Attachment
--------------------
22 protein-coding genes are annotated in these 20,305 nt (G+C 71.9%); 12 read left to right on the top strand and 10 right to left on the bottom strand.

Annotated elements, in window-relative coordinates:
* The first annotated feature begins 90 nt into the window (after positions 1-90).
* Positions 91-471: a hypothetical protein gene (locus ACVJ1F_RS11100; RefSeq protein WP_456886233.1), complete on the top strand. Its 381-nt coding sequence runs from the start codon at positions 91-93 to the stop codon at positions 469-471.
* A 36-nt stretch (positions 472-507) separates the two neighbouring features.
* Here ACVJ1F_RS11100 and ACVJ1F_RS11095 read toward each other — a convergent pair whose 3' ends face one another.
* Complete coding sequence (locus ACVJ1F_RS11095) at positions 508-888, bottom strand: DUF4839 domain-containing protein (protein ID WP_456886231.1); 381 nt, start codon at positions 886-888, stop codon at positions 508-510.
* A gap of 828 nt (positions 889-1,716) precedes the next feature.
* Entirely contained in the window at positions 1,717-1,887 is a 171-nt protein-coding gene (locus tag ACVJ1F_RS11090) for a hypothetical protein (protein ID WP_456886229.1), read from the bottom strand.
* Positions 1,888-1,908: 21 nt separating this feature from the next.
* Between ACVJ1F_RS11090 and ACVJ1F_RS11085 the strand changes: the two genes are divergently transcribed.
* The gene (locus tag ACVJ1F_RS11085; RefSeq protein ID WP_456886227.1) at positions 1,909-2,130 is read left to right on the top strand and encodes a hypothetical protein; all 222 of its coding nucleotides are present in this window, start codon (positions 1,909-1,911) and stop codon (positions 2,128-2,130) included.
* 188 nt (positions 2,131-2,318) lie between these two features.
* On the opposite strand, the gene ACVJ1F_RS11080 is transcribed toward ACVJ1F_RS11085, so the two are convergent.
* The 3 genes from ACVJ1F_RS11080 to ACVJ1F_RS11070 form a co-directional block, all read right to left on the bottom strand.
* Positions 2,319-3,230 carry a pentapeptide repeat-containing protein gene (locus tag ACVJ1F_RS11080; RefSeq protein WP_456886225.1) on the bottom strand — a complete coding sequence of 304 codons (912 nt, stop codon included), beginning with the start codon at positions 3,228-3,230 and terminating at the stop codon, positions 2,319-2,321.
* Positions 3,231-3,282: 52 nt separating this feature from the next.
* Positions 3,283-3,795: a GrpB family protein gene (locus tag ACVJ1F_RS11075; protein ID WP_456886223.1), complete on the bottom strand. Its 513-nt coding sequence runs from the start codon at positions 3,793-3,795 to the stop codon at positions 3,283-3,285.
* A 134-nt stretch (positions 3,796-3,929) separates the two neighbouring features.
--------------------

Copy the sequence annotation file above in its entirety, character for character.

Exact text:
22 protein-coding genes are annotated in these 20,305 nt (G+C 71.9%); 12 read left to right on the top strand and 10 right to left on the bottom strand.

Annotated elements, in window-relative coordinates:
* The first annotated feature begins 90 nt into the window (after positions 1-90).
* Positions 91-471: a hypothetical protein gene (locus ACVJ1F_RS11100; RefSeq protein WP_456886233.1), complete on the top strand. Its 381-nt coding sequence runs from the start codon at positions 91-93 to the stop codon at positions 469-471.
* A 36-nt stretch (positions 472-507) separates the two neighbouring features.
* Here ACVJ1F_RS11100 and ACVJ1F_RS11095 read toward each other — a convergent pair whose 3' ends face one another.
* Complete coding sequence (locus ACVJ1F_RS11095) at positions 508-888, bottom strand: DUF4839 domain-containing protein (protein ID WP_456886231.1); 381 nt, start codon at positions 886-888, stop codon at positions 508-510.
* A gap of 828 nt (positions 889-1,716) precedes the next feature.
* Entirely contained in the window at positions 1,717-1,887 is a 171-nt protein-coding gene (locus tag ACVJ1F_RS11090) for a hypothetical protein (protein ID WP_456886229.1), read from the bottom strand.
* Positions 1,888-1,908: 21 nt separating this feature from the next.
* Between ACVJ1F_RS11090 and ACVJ1F_RS11085 the strand changes: the two genes are divergently transcribed.
* The gene (locus tag ACVJ1F_RS11085; RefSeq protein ID WP_456886227.1) at positions 1,909-2,130 is read left to right on the top strand and encodes a hypothetical protein; all 222 of its coding nucleotides are present in this window, start codon (positions 1,909-1,911) and stop codon (positions 2,128-2,130) included.
* 188 nt (positions 2,131-2,318) lie between these two features.
* On the opposite strand, the gene ACVJ1F_RS11080 is transcribed toward ACVJ1F_RS11085, so the two are convergent.
* The 3 genes from ACVJ1F_RS11080 to ACVJ1F_RS11070 form a co-directional block, all read right to left on the bottom strand.
* Positions 2,319-3,230 carry a pentapeptide repeat-containing protein gene (locus tag ACVJ1F_RS11080; RefSeq protein WP_456886225.1) on the bottom strand — a complete coding sequence of 304 codons (912 nt, stop codon included), beginning with the start codon at positions 3,228-3,230 and terminating at the stop codon, positions 2,319-2,321.
* Positions 3,231-3,282: 52 nt separating this feature from the next.
* Positions 3,283-3,795: a GrpB family protein gene (locus tag ACVJ1F_RS11075; protein ID WP_456886223.1), complete on the bottom strand. Its 513-nt coding sequence runs from the start codon at positions 3,793-3,795 to the stop codon at positions 3,283-3,285.
* A 134-nt stretch (positions 3,796-3,929) separates the two neighbouring features.